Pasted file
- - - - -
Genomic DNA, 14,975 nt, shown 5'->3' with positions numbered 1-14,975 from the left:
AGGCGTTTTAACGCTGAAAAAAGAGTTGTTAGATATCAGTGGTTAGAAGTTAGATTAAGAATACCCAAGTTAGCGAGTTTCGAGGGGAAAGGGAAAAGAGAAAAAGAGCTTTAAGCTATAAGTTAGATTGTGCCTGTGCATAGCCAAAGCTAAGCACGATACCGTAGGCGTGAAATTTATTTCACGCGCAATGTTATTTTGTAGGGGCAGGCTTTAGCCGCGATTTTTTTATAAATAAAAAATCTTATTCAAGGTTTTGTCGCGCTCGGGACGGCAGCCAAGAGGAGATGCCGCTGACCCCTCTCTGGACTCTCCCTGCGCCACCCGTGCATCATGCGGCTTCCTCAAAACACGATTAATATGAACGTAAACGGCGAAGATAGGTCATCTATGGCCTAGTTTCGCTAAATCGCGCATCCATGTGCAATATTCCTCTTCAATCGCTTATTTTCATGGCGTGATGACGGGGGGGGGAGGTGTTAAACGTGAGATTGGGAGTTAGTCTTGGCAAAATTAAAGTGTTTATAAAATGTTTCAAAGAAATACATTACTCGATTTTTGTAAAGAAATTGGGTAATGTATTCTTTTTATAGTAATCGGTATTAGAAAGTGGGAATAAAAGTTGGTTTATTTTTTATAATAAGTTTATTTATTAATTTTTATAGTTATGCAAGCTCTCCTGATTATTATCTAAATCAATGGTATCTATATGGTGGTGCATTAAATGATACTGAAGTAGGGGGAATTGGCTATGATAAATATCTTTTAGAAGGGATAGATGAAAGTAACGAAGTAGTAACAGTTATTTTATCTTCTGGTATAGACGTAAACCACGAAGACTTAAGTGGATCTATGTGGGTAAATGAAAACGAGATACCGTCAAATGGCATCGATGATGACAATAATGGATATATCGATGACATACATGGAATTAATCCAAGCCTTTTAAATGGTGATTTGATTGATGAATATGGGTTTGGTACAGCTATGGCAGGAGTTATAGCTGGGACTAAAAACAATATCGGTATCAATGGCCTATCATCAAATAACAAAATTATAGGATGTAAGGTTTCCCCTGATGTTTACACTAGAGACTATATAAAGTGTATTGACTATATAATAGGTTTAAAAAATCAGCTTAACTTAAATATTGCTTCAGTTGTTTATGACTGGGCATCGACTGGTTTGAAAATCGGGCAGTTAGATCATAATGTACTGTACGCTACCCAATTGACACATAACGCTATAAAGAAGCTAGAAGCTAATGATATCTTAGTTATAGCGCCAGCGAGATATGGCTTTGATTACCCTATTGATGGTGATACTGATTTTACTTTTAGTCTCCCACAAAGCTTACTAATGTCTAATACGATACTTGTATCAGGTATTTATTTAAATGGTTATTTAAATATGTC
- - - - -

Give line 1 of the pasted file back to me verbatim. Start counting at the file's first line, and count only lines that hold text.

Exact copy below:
Genomic DNA, 14,975 nt, shown 5'->3' with positions numbered 1-14,975 from the left: